555 monoshot-- loading effect

Thread Starter

vinodquilon

Joined Dec 24, 2009
234
I want to give 5V-1ms pulse to a resistive load using 555 monoshot.
First I am connecting 33 Ohm, then 68 Ohm and finally 100 Ohm as load.

Can I use the same 555 circuit for all the above three cases without any loading and voltage dipping problems ?

 

Audioguru

Joined Dec 20, 2007
11,251
Look at the datasheet of an NE555 or LM555. When it has a 5V supply its output high IS NEVER +5V, with no load it is +3.7V and it is typically about +3.4V into a 33 ohm load but its minimum is lower, near +2.75V. Its output voltage is lower when its load current is higher.
 

Thread Starter

vinodquilon

Joined Dec 24, 2009
234
How can I vary the amplitude of 1ms pulse output from 0V to 5V in steps of 0.5V without adjusting 555 supply voltage?
 

Mike33

Joined Feb 4, 2005
349
How can I vary the amplitude of 1ms pulse output from 0V to 5V in steps of 0.5V without adjusting 555 supply voltage?
Are you looking to get to some specific voltage with the output? As mentioned, you can use a transistor to act as a switch. This will allow you to connect whatever voltage divider you like to the BJT output, getting the desired voltage up to your supply minus about .7V for the BJT. The 555 output pulse will only turn the BJT on, and have nothing to do with what voltage actually appears at the BJT output.

This link should get you started. You just need to hook up the base to the output of the 555 with something like a 1k-10k resistor (to prevent loading) and figure out where you need to be with your collector resistances....this is a handy trick, esp. with timers, because you can source MUCH more using a transistor! :)

http://www.allaboutcircuits.com/vol_3/chpt_4/2.html
 

Thread Starter

vinodquilon

Joined Dec 24, 2009
234
Here is my final schematics....(one using OP AMP and other using BJT).
Kindly give me necessary advice on selection between the two ones that is better?

Is there any mistakes in my design and selection of components ?
After getting a clear answer I will go for hardware implementation of the schematic.
 

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Thread Starter

vinodquilon

Joined Dec 24, 2009
234
I am using ZUP 60-7(TDK Lambda) 0-60 VDC , 0-7A , 420W output power supply with Voltage/Current, OVP/UVP manual rotary adjust.
 

Audioguru

Joined Dec 20, 2007
11,251
Your English translation is horrible.

The output voltage of the darlington pair of transistors depends on their hFE, their Vbe, their temperature and maybe a few other things.
Usually we put a transistor inside the negative feedback loop of an opamp so the flaws are cancelled.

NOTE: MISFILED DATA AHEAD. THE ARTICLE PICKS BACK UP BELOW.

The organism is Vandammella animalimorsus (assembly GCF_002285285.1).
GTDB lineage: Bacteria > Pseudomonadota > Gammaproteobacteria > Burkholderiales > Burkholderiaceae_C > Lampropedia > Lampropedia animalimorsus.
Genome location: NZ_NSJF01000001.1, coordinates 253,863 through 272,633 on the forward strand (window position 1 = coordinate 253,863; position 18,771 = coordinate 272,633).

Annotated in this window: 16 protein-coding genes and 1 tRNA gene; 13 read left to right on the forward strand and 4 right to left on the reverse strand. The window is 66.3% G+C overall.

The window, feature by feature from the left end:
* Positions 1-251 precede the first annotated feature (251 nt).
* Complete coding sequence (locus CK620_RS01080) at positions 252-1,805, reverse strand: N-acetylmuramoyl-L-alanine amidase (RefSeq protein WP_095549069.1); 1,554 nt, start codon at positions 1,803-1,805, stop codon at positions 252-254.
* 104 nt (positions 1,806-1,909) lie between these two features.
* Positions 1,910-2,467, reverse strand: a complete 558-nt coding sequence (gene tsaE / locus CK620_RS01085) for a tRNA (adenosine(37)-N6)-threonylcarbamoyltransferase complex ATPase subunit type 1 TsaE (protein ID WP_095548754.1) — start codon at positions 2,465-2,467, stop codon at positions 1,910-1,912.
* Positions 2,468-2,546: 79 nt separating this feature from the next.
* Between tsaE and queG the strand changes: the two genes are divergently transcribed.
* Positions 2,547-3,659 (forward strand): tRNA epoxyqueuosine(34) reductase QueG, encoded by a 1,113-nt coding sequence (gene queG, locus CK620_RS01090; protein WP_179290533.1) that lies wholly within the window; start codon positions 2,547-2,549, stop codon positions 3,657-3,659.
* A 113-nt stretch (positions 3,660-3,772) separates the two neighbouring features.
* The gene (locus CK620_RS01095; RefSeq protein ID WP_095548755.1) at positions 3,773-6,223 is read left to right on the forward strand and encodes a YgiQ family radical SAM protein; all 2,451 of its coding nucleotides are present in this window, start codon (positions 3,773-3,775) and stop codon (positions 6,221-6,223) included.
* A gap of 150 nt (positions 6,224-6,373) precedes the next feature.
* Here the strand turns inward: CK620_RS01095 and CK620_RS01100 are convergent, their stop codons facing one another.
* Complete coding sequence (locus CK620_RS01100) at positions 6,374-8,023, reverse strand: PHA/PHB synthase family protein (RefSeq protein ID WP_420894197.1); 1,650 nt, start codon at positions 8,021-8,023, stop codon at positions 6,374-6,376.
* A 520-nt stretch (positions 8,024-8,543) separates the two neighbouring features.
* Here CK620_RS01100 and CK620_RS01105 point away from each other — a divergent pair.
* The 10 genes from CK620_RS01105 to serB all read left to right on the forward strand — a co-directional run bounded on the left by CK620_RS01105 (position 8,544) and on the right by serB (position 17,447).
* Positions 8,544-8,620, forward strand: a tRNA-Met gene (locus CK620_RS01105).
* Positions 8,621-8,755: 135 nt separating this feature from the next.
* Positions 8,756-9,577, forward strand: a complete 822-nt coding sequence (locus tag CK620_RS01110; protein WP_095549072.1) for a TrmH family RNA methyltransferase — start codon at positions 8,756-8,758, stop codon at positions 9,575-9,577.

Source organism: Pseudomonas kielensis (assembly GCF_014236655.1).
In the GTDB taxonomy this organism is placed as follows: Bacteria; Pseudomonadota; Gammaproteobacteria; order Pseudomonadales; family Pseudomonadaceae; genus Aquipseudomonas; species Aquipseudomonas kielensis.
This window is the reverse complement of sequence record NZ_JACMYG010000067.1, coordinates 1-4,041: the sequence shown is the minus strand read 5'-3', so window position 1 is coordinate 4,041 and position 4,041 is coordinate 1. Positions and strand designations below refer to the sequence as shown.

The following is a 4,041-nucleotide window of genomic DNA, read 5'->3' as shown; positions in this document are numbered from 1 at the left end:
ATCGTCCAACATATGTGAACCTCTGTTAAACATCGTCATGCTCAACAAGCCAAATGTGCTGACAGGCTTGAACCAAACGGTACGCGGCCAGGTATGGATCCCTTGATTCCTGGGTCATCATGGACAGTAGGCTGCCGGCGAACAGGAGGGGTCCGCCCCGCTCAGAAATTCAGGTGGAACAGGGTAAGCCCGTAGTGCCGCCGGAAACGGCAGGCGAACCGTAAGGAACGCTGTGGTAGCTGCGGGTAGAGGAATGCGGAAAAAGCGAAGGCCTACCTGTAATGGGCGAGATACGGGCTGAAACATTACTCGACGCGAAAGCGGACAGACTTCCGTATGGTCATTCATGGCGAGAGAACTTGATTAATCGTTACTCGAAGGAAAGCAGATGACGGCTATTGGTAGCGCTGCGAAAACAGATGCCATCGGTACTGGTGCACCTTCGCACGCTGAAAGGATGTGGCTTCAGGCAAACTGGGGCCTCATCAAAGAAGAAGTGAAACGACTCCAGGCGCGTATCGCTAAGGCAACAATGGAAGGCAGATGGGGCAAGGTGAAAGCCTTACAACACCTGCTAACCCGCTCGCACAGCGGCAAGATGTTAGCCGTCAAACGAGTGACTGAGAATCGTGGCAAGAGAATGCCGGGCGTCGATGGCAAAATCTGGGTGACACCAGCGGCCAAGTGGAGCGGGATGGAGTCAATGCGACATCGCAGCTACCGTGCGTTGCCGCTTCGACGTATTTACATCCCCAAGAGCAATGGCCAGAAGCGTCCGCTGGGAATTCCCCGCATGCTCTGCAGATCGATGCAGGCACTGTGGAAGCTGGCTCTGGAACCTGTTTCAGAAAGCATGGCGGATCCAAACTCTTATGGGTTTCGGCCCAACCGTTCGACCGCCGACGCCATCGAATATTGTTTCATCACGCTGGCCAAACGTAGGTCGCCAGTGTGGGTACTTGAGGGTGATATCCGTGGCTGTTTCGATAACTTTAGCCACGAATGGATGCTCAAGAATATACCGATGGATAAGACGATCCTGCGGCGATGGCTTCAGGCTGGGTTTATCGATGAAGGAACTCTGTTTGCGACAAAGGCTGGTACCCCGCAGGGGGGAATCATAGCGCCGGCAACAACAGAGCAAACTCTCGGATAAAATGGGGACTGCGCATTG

ScottWang

Joined Aug 23, 2012
6,827
Your English translation is horrible.
Sorry about that, for your eyes, for your brain, and for your mood.

The output voltage of the darlington pair of transistors depends on their hFE, their Vbe, their temperature and maybe a few other things.
Is there something wrong?
The big difference between darlington pair and the pdf that I linked is the output voltage of darlington pair have to reduce about 0.9V, but the circuit in the pdf, the output voltage close to Vcc-0.2V, that's what I like, does that any different to you?

Usually we put a transistor inside the negative feedback loop of an opamp so the flaws are cancelled.
Show me the circuit please, and thanks.
 

Thread Starter

vinodquilon

Joined Dec 24, 2009
234
Pls find the modified schematic.....Is it OK ?

Can I produce the low values like 0, 0.5, 1.0 V by turning 5K ? (also 1.5, 2.0, 2.5, 3 medium values & 3.5, 4, 4.5, 5V high values at output of darlington)
 

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Audioguru

Joined Dec 20, 2007
11,251
Pls find the modified schematic.....Is it OK ?

Can I produce the low values like 0, 0.5, 1.0 V by turning 5K ? (also 1.5, 2.0, 2.5, 3 medium values & 3.5, 4, 4.5, 5V high values at output of darlington)
The circuit does not produce accurate voltages. The output voltages change when the load current changes and they change when the temperature changes. The voltage even changes as the output transistor warms up.

The output high of a 555 is a darlington that has a voltage drop of 1.3V at low current or 2.5V at high current. Its datasheet also shows how its voltage changes when the temperature changes and when it warms up.
The two transistors making a darlington will perform the same.
 

Audioguru

Joined Dec 20, 2007
11,251
If your 5V supply is accurate at +5.00V then use a Cmos 555 (LMC555, TLC555 or ICM7555). Its output goes to +5.0V when its load current is small.
It feeds an opamp that drives a transistor with negative feedback so the output voltage is what you want.
 
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